When it comes to editing video in Adobe Premiere Pro, there’s often several ways to do the same thing.
I learn so much from observing other video editors — keyboard shortcuts, workflow improvements, editing tips and tricks. It seems that there’s always several ways to do the same thing. Sometimes certain workflow methods are better than others, while other times it’s just personal preference or project specific.
As an example, let’s take a look at all of the ways we can place video clips on the Premiere Pro timeline.
From Finder/Windows Explorer/Desktop
I’m sure you’re aware that you can drag and drop media assets directly from your desktop and/or browser straight to the project panel. But you can also drag directly to the timeline. Once you add an asset to the timeline, it will create a reference file in the project panel.
From the Source Monitor
The most common method, you can place In and Out points in the Source Monitor and then insert or overwrite straight to the timeline panel. You can use the insert and overwrite buttons on the source panel, or the keyboard shortcuts. You can also drag video or audio separately using the buttons within the source panel.
From the Project Panel
You can quickly grab video and audio directly from the Project Panel and drag them straight to the timeline, bypassing the Source Monitor. You’ll most likely find yourself doing this with media assets you don’t need to review or set In and Out points for, such as titles or images. These assets often have preset durations (which you can change in preferences), so you don’t have to worry about bringing in a massive video clip with a long duration.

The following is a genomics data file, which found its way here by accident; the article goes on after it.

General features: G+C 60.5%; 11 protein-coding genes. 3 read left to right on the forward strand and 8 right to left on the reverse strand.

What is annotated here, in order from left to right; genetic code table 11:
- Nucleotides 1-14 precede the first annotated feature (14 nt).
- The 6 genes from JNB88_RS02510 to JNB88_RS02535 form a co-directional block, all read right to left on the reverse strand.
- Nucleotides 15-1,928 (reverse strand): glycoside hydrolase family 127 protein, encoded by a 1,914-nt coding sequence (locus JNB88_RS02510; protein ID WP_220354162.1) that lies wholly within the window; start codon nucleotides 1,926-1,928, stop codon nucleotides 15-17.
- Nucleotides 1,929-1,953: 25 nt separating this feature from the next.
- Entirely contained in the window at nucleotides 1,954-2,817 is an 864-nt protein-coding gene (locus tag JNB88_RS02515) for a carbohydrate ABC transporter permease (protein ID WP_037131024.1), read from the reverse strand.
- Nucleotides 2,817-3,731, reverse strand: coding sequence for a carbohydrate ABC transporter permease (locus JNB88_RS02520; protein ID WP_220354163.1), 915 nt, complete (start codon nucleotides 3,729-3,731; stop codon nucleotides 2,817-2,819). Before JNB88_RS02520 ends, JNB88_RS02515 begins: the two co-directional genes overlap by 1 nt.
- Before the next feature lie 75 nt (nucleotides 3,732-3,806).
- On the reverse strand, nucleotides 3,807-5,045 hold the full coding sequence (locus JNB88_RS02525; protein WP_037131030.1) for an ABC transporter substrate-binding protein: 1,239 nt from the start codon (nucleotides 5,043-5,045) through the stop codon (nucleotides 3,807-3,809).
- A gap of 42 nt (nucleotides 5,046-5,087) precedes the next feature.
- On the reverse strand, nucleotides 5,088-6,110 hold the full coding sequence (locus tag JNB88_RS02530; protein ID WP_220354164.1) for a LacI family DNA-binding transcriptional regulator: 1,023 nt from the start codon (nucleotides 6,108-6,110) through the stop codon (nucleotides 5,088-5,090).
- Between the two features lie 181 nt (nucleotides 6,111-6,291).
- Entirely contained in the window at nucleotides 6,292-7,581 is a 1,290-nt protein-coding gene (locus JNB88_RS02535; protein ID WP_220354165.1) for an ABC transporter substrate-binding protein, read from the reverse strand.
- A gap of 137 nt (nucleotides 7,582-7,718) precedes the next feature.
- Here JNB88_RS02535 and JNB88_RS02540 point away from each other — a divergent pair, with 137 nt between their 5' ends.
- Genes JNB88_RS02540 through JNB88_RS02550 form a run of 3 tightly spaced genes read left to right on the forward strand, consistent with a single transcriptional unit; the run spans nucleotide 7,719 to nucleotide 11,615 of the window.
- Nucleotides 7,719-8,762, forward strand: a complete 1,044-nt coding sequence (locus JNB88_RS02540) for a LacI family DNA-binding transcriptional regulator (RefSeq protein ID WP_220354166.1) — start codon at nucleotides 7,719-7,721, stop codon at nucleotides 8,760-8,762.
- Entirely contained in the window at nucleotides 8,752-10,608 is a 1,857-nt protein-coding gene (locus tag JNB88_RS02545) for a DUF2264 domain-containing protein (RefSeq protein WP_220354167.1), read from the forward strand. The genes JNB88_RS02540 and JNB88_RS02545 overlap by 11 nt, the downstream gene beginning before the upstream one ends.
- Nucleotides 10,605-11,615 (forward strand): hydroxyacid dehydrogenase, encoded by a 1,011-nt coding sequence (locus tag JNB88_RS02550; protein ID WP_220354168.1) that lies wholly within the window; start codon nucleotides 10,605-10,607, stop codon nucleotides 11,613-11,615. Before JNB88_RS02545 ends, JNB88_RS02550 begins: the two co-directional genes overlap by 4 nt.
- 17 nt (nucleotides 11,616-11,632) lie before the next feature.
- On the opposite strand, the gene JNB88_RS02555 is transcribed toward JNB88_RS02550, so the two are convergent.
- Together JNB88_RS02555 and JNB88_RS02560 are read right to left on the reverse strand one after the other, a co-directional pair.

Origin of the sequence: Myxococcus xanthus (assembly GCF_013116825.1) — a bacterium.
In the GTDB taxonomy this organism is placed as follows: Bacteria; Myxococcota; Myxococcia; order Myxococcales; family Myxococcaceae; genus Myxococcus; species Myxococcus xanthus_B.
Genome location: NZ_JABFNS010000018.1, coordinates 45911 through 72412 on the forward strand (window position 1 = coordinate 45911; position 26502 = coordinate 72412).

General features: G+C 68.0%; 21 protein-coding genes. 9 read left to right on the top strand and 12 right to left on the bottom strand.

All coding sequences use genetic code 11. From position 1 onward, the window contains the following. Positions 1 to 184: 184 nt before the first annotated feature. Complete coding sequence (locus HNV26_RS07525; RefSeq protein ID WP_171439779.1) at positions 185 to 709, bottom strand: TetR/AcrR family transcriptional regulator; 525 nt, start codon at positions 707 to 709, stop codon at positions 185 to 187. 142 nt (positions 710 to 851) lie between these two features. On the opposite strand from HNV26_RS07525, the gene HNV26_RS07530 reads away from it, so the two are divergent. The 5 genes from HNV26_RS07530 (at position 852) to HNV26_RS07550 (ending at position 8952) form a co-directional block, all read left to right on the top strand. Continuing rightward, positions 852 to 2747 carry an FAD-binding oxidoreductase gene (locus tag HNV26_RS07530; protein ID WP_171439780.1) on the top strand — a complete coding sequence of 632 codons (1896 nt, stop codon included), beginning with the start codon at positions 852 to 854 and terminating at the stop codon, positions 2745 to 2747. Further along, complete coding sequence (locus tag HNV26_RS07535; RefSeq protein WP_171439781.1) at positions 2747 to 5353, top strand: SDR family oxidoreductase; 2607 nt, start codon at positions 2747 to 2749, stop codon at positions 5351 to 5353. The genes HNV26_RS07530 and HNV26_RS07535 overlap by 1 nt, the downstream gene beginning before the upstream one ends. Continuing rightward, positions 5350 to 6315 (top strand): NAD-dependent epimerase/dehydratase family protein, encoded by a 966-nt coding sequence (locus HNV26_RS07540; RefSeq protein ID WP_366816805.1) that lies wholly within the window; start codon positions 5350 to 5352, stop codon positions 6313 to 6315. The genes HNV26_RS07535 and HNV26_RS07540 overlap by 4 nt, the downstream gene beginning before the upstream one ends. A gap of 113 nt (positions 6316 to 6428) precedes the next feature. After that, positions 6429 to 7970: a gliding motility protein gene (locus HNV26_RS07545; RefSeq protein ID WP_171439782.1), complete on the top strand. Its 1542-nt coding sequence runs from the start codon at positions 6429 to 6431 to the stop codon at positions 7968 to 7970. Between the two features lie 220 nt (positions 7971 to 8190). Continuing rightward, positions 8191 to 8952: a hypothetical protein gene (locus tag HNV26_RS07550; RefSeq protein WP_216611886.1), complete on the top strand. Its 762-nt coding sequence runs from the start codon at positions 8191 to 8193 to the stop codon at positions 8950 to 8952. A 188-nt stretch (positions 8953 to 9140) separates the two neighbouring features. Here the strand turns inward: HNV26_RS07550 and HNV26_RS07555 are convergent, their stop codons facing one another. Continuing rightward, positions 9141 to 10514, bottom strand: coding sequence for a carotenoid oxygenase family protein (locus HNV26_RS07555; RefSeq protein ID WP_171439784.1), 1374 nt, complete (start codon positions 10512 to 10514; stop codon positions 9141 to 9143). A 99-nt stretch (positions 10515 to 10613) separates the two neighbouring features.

From the Project Panel Onto the New Item Button
This is a fast way to get a sequence started. You simply grab a video file and drag it directly over the New Item button. This will create a sequence matching the tech specs of your source clip. Sometimes it can be a headache creating a new sequence for video when you don’t know the exact codec/technical specifications, including pixel aspect ratio and frame rate. This solves that problem.
From the Media Browser
Several years ago I began working with P2 files, and I found the file directory and naming structure to be frustrating and unwieldy in the editing process — until I discovered the power of the Media Browser. With the Media Browser you can preview and import a wide variety of file types, including P2. You can drag and drop one or multiple files directly onto the timeline. Or, you can launch the clips into the Source Monitor straight from the Media Browser, set In and Out points, and then take it to the timeline.
From After Effects
If you spend a lot of time working in Adobe After Effects, you might be surprised to know that you can copy/paste media assets directly from one program to the other. Just make sure you copy from within an After Effects comp and paste directly on a Premiere Pro timeline. You cannot copy/paste from the Project Panels.
Know another great method for moving files to the timeline? We’d sure like to hear it Share in the comments below!